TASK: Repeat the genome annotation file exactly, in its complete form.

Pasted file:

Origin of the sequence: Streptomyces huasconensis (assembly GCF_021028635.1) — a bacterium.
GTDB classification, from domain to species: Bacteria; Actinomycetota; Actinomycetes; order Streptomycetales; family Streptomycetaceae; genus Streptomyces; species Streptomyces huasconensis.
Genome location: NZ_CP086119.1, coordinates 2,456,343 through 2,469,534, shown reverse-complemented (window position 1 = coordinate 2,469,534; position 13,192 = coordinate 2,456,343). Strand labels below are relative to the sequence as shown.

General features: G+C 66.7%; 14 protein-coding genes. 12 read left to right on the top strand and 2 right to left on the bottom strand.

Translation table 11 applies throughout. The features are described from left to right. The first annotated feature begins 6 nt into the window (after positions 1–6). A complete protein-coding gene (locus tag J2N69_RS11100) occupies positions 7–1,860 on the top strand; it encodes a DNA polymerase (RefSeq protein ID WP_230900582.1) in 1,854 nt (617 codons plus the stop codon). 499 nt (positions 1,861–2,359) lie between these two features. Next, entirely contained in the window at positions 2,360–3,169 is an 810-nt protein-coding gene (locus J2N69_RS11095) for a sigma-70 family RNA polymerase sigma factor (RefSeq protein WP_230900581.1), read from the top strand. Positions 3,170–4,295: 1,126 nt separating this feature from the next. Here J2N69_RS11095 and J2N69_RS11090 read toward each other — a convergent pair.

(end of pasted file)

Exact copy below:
Origin of the sequence: Streptomyces huasconensis (assembly GCF_021028635.1) — a bacterium.
GTDB classification, from domain to species: Bacteria; Actinomycetota; Actinomycetes; order Streptomycetales; family Streptomycetaceae; genus Streptomyces; species Streptomyces huasconensis.
Genome location: NZ_CP086119.1, coordinates 2,456,343 through 2,469,534, shown reverse-complemented (window position 1 = coordinate 2,469,534; position 13,192 = coordinate 2,456,343). Strand labels below are relative to the sequence as shown.

General features: G+C 66.7%; 14 protein-coding genes. 12 read left to right on the top strand and 2 right to left on the bottom strand.

Translation table 11 applies throughout. The features are described from left to right. The first annotated feature begins 6 nt into the window (after positions 1–6). A complete protein-coding gene (locus tag J2N69_RS11100) occupies positions 7–1,860 on the top strand; it encodes a DNA polymerase (RefSeq protein ID WP_230900582.1) in 1,854 nt (617 codons plus the stop codon). 499 nt (positions 1,861–2,359) lie between these two features. Next, entirely contained in the window at positions 2,360–3,169 is an 810-nt protein-coding gene (locus J2N69_RS11095) for a sigma-70 family RNA polymerase sigma factor (RefSeq protein WP_230900581.1), read from the top strand. Positions 3,170–4,295: 1,126 nt separating this feature from the next. Here J2N69_RS11095 and J2N69_RS11090 read toward each other — a convergent pair.